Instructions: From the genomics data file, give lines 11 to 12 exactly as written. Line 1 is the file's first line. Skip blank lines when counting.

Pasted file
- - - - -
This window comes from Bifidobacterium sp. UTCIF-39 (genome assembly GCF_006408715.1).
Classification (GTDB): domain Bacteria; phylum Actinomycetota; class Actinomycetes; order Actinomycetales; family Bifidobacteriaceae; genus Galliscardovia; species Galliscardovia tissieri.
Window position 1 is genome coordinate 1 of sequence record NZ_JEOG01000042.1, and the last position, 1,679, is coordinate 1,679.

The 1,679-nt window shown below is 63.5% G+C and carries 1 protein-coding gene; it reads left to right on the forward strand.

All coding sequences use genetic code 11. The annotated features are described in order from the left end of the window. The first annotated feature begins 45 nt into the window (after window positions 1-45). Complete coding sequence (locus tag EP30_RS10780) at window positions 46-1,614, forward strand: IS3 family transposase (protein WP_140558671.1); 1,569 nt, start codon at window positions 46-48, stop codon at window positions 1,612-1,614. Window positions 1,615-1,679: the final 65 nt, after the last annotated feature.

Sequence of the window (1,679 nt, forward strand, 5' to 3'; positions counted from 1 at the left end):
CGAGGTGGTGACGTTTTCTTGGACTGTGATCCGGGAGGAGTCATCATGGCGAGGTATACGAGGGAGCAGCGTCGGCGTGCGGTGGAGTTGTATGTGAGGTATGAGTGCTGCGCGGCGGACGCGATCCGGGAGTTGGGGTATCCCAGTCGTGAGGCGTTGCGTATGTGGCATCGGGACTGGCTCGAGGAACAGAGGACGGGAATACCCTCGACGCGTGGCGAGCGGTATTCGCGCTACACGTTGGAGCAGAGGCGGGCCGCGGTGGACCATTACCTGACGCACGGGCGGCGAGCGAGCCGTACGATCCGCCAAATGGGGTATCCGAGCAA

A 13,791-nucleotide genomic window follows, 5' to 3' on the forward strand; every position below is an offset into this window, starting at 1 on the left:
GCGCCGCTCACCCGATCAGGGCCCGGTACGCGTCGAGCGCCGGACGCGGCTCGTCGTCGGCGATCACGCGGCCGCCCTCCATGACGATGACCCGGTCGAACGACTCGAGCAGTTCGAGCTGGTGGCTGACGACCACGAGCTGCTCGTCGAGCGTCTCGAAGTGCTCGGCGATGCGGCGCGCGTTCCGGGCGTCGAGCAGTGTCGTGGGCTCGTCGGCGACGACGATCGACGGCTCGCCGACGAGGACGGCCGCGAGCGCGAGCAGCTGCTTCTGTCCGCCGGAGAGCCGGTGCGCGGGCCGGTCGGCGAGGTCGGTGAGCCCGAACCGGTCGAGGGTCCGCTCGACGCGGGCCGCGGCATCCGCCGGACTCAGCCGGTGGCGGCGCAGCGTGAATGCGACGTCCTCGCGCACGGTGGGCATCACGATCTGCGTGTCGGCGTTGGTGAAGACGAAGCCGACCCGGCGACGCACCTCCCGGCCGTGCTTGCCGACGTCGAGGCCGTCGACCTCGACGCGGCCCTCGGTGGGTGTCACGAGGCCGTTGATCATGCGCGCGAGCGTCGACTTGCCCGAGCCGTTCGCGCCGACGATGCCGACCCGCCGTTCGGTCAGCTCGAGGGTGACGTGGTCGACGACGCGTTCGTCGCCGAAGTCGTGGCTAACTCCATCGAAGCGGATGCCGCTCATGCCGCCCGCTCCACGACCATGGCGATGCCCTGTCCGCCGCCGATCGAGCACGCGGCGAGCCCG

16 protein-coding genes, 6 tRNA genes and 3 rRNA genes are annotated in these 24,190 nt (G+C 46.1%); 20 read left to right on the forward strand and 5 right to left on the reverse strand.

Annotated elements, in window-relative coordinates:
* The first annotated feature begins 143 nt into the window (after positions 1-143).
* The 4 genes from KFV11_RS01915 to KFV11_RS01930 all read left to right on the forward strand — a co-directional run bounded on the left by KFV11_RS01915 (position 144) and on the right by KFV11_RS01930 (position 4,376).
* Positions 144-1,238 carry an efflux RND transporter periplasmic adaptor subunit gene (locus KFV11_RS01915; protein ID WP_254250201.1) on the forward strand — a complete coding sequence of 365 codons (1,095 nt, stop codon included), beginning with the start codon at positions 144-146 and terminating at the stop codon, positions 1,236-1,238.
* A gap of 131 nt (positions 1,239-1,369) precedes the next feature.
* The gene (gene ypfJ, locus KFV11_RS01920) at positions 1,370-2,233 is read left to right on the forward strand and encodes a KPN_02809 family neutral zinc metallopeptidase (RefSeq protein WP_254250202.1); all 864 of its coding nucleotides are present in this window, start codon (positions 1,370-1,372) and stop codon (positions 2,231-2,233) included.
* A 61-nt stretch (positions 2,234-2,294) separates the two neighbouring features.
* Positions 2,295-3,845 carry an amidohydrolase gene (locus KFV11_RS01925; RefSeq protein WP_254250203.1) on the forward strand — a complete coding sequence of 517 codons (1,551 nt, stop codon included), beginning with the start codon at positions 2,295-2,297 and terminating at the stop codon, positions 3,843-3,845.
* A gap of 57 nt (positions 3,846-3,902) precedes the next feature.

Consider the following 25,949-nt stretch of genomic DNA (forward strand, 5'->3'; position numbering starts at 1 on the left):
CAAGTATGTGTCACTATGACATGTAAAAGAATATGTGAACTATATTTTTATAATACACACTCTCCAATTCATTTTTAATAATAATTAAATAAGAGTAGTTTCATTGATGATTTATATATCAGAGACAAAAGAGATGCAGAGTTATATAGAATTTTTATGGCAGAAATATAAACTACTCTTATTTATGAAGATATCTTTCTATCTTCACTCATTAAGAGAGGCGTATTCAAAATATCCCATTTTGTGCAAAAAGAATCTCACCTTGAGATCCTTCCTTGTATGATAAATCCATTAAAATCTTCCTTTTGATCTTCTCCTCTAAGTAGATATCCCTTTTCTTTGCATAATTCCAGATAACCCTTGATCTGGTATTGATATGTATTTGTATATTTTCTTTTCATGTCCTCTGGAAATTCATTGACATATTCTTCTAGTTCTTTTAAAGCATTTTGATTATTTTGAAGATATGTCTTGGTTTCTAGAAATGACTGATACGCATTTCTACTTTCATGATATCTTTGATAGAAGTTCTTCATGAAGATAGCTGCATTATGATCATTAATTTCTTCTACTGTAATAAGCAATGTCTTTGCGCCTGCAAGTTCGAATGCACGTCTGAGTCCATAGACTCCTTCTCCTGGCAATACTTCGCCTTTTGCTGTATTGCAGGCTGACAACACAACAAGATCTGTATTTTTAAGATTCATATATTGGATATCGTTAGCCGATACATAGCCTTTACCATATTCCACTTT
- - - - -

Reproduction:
Annotated elements, in window-relative coordinates:
* The first annotated feature begins 143 nt into the window (after positions 1-143).